It is well known that a translating mask can optically encode low-resolution measurements from which higher resolution images can be computationally reconstructed. We experimentally demonstrate that this principle can be used to achieve substantial increase in image resolution compared to the size of the focal plane array (FPA). Specifically, we describe a scalable architecture with a translating mask (also referred to as a coded aperture) that achieves eightfold resolution improvement (or 64∶1 increase in the number of pixels compared to the number of focal plane detector elements). The imaging architecture is described in terms of general design parameters (such as field of view and angular resolution, dimensions of the mask, and the detector and FPA sizes), and some of the underlying design trades are discussed. Experiments conducted with different mask patterns and reconstruction algorithms illustrate how these parameters affect the resolution of the reconstructed image. Initial experimental results also demonstrate that the architecture can directly support task-specific information sensing for detection and tracking, and that moving objects can be reconstructed separately from the stationary background using motion priors.
A compressive imaging model is proposed that multiplexes segments of the field of view (FOV) onto an infrared focal plane array (FPA). Similar to compound imaging, our model is based on combining pixels from a surface comprising of the different parts of the FOV. We formalize this superposition of pixels in a global multiplexing process reducing the number of detectors required for the FPA. We present an analysis of the signal-to-noise ratio for the full rank and compressive collection paradigms for a target detection and tracking scenario. We then apply automated target detection algorithms directly on the measurement sequence for this multiplexing model. We extend the target training and detection processes for the application directly on the encoded measurements. Optimal measurement codes for this application may imply abandoning the ability to reconstruct the actual scene in favor of reconstructing the locations of interesting objects. We present a simulated case study as well as real data results from a visible FOV multiplexing camera.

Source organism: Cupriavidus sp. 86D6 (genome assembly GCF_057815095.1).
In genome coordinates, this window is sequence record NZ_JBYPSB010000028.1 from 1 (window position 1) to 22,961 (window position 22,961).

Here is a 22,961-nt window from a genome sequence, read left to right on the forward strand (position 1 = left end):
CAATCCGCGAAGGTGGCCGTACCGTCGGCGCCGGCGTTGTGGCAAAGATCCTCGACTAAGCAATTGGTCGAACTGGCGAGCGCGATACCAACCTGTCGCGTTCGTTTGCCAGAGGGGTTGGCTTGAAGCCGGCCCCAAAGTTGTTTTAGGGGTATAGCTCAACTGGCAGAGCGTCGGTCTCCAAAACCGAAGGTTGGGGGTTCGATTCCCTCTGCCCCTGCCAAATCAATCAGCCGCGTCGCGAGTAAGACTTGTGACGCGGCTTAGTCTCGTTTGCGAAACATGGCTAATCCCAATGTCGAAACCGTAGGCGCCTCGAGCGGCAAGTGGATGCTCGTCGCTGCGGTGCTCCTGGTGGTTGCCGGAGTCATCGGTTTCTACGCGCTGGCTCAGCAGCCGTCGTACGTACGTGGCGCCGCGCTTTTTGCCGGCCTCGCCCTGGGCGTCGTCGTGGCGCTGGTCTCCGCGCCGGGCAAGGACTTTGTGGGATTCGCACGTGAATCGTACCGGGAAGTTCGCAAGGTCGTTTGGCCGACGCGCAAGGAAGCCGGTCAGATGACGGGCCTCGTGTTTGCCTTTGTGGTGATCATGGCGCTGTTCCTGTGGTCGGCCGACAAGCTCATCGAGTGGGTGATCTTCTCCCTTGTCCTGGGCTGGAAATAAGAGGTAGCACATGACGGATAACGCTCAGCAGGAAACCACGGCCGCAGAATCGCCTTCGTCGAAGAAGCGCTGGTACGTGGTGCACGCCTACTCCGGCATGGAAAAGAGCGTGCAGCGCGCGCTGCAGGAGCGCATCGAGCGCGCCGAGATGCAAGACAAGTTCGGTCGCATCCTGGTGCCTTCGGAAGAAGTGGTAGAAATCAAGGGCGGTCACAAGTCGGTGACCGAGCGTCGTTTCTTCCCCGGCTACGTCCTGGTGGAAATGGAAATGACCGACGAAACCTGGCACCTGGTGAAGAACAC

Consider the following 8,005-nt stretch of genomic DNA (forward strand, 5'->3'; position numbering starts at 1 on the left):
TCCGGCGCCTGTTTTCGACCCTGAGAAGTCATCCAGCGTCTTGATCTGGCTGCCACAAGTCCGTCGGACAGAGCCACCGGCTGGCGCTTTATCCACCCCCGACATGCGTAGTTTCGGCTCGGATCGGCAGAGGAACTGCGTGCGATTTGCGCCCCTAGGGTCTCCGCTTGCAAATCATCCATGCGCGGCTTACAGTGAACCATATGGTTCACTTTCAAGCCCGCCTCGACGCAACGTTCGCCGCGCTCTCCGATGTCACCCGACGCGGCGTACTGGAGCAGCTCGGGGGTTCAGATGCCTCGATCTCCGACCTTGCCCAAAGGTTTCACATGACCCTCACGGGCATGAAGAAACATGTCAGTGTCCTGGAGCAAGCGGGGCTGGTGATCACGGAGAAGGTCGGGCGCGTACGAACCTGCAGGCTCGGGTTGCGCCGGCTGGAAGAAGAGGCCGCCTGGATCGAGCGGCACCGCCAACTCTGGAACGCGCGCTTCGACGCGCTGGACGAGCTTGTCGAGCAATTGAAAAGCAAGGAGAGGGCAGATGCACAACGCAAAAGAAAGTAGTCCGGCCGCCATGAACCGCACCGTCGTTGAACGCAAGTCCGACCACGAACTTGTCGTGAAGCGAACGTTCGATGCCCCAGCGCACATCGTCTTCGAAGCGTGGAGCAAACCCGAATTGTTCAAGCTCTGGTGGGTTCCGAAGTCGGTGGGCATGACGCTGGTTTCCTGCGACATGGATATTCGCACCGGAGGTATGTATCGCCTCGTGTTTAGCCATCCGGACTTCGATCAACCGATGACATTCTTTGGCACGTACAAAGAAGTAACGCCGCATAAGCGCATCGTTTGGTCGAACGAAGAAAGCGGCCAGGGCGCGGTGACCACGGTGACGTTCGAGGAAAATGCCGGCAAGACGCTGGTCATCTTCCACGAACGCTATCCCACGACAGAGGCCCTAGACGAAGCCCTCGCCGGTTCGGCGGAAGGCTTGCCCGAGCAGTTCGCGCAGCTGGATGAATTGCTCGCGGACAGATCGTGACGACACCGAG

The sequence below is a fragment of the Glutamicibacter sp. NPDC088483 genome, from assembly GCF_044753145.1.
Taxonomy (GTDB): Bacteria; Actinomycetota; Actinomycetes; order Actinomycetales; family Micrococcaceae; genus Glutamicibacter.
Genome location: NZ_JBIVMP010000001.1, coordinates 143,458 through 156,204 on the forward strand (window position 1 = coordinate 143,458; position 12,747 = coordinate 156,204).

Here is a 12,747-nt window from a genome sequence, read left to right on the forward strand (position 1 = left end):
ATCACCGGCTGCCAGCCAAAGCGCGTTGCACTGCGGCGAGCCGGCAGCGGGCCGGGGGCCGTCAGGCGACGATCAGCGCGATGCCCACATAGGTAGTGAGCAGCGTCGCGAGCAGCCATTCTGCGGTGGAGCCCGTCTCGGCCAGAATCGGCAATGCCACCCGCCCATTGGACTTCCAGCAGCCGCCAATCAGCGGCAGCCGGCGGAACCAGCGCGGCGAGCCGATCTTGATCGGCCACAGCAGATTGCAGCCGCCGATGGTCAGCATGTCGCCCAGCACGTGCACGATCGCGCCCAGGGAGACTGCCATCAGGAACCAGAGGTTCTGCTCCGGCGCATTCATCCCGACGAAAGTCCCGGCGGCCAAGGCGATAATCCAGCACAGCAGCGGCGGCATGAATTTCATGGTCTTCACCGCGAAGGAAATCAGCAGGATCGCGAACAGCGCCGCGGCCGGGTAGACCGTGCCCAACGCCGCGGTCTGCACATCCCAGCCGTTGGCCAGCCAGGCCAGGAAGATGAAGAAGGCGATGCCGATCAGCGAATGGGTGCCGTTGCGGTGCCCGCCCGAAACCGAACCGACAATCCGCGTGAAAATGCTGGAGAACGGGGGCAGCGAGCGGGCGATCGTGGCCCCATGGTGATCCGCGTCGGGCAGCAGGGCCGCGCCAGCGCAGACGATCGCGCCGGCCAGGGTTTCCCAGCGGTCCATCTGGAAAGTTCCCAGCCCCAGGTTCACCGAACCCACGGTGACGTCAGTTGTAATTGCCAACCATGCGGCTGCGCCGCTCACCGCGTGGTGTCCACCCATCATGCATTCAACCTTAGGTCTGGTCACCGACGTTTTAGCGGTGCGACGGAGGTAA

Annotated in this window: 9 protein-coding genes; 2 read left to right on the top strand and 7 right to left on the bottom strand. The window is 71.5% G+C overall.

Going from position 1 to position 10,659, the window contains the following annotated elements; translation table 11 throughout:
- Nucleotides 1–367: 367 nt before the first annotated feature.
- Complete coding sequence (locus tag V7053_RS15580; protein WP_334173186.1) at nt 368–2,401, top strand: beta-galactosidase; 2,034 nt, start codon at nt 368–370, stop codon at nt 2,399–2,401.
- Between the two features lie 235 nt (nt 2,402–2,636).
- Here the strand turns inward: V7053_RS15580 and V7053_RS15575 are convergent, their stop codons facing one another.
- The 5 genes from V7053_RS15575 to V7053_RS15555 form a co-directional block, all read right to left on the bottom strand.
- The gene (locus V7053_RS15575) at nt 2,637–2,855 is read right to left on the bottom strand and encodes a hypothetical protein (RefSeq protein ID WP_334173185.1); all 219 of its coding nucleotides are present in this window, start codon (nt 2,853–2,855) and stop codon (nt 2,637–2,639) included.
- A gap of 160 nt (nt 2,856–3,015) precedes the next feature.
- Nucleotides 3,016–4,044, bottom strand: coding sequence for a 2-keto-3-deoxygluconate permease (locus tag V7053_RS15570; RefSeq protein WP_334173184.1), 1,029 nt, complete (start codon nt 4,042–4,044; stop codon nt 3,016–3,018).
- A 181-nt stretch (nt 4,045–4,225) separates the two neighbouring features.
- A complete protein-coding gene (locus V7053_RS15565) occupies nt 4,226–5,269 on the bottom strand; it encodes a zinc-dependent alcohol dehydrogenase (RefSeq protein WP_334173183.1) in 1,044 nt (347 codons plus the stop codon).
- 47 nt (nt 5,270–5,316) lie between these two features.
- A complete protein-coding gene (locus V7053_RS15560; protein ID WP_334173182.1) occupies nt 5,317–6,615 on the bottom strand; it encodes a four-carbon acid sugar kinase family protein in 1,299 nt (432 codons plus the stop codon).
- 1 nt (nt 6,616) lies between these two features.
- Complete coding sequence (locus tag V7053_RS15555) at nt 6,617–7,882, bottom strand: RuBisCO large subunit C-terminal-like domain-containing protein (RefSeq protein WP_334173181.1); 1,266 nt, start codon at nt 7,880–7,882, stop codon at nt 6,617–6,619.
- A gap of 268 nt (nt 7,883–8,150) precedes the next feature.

A novel compressive imaging model is proposed that multiplexes segments of the field of view onto an infrared focal plane array (FPA). Similar to the compound eyes of insects, our imaging model is based on combining pixels from a surface comprising of different parts of the field of view (FOV). We formalize this superposition of pixels in a global multiplexing process reducing the resolution requirements of the FPA. We then apply automated target detection algorithms directed on the measurements of this model in a typical missile seeker scene. Based on quadratic correlation filters, we extend the target training and detection processes directly using these encoded measurements. Preliminary results are promising.
We describe the design and evaluate the performance of a compressive imaging system comprised of a 256x320 detector array sensitive to mid-wave infrared, DMD, objective and relay lenses. The irradiance of each detector element is characterized that allows a system of measurements to be made separable from other detectors. The FOV is divided into smaller areas based on the support of each detector, allowing for tractable high throughput reconstructions. Cross-talk is considered in the sensor modeling that corrects for the noise in the boundaries of the image patches. Based on our previous work, we apply optimal codes subject to device constraints and give favorable results.
We look at the design of projective measurements for compressive imaging based upon image priors and device
constraints. If one assumes that image patches from natural imagery can be modeled as a low rank manifold, we develop
an optimality criterion for a measurement matrix based upon separating the canonical elements of the manifold prior. We
then describe a stochastic search algorithm for finding the optimal measurements under device constraints based upon a
subspace mismatch algorithm. The algorithm is then tested on a prototype compressive imaging device designed to
collect an 8x4 array of projective measurements simultaneously.
This work is based upon work supported by DARPA and the SPAWAR System Center Pacific under Contract No.
N66001-11-C-4092. The views expressed are those of the author and do not reflect the official policy or position of the
Department of Defense or the U.S. Government.